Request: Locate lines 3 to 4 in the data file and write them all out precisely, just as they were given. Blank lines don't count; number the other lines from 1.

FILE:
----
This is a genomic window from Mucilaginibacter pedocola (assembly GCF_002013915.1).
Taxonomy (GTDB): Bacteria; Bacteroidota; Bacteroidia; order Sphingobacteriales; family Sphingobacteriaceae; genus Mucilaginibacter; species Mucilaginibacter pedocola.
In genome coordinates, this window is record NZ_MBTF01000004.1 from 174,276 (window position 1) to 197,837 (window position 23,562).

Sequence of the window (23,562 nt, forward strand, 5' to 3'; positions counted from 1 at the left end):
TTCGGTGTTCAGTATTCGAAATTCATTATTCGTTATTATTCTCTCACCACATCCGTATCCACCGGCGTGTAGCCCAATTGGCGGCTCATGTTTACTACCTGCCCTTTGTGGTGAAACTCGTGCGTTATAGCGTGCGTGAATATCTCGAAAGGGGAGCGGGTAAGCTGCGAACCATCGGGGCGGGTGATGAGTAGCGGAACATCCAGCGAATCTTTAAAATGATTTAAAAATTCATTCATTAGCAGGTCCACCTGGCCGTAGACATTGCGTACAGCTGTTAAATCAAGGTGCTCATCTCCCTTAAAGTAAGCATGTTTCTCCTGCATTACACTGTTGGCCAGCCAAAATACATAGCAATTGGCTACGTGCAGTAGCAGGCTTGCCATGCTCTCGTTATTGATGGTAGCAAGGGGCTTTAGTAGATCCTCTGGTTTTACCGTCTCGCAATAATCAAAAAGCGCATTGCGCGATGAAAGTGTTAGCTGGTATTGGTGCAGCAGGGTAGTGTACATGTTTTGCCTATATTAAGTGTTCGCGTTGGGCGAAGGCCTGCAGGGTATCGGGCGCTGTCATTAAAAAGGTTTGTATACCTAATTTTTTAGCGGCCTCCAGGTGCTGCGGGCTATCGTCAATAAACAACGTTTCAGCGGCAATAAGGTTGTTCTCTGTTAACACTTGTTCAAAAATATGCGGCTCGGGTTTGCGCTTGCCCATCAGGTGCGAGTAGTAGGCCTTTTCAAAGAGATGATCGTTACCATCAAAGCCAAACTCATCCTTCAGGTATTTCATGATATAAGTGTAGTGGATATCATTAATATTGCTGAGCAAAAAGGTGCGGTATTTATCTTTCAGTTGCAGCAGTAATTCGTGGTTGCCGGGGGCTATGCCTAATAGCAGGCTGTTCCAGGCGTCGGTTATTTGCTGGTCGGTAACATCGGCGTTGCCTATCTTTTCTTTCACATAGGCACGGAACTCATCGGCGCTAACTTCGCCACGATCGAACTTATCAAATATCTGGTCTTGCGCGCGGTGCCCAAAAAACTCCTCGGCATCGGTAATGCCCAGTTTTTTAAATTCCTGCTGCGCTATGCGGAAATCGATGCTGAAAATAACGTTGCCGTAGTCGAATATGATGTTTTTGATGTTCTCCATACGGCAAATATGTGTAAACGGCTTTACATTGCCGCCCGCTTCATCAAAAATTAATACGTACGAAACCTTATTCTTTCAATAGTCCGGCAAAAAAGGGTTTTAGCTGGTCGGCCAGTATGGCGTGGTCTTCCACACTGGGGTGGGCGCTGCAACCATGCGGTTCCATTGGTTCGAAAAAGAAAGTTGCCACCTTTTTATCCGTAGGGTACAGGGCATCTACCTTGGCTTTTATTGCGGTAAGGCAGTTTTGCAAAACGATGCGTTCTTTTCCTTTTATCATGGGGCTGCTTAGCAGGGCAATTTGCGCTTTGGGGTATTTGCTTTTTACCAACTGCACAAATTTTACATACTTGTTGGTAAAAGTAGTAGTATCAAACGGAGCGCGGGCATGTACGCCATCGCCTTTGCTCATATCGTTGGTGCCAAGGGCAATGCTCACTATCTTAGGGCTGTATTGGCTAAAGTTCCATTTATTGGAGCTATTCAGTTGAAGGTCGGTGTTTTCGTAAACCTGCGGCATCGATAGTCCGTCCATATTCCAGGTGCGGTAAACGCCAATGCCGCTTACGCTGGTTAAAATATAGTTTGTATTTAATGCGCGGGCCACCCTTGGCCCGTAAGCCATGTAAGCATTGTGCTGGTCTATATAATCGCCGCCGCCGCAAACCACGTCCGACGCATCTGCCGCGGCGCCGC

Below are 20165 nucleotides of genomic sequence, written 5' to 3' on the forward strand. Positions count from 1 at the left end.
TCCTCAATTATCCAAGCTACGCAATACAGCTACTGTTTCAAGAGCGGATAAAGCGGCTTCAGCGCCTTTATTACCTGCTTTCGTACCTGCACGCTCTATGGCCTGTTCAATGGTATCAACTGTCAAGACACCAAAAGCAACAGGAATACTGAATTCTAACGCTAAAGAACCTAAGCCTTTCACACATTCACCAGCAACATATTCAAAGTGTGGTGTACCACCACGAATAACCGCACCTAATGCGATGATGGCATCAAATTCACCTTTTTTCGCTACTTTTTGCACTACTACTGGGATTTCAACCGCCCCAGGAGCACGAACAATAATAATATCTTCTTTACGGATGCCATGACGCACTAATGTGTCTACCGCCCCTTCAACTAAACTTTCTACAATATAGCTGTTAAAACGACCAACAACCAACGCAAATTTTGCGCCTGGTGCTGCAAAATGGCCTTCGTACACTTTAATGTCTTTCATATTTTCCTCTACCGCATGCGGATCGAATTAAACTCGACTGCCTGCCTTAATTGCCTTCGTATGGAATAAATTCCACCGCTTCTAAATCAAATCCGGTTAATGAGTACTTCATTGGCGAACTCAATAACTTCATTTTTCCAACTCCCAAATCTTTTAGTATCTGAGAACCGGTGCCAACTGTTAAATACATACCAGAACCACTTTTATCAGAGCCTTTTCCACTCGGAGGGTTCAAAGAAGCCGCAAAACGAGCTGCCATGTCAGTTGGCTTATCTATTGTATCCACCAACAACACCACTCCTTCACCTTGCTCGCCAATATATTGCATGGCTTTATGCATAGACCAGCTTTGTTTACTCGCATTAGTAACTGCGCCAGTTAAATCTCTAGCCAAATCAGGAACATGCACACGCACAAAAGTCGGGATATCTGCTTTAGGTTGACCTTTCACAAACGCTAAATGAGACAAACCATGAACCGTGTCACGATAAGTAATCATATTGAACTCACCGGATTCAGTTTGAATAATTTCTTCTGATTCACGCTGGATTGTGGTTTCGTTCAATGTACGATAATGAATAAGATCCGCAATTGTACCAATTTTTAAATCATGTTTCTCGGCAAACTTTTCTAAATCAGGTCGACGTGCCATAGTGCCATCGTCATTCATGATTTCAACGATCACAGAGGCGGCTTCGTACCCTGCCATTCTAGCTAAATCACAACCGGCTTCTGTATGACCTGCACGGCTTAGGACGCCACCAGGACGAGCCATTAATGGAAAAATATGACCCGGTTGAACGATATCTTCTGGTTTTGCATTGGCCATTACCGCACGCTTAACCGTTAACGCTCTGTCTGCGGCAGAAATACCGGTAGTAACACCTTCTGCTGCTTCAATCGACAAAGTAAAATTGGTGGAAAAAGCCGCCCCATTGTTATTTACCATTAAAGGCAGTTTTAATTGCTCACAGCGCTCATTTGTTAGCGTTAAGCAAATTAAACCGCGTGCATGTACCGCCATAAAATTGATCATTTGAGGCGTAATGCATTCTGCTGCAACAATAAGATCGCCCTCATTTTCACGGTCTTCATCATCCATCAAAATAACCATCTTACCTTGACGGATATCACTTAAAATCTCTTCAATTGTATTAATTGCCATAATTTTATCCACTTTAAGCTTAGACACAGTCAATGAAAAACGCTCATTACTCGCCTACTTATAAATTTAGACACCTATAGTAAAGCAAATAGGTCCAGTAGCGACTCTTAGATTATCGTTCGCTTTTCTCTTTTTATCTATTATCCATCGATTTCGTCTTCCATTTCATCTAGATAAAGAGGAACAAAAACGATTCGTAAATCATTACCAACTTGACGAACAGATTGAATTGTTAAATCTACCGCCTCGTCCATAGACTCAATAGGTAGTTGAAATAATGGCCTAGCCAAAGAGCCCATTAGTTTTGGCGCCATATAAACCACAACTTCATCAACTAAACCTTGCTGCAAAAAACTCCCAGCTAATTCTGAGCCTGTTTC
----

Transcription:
In genome coordinates, this window is record NZ_MBTF01000004.1 from 174,276 (window position 1) to 197,837 (window position 23,562).

Sequence of the window (23,562 nt, forward strand, 5' to 3'; positions counted from 1 at the left end):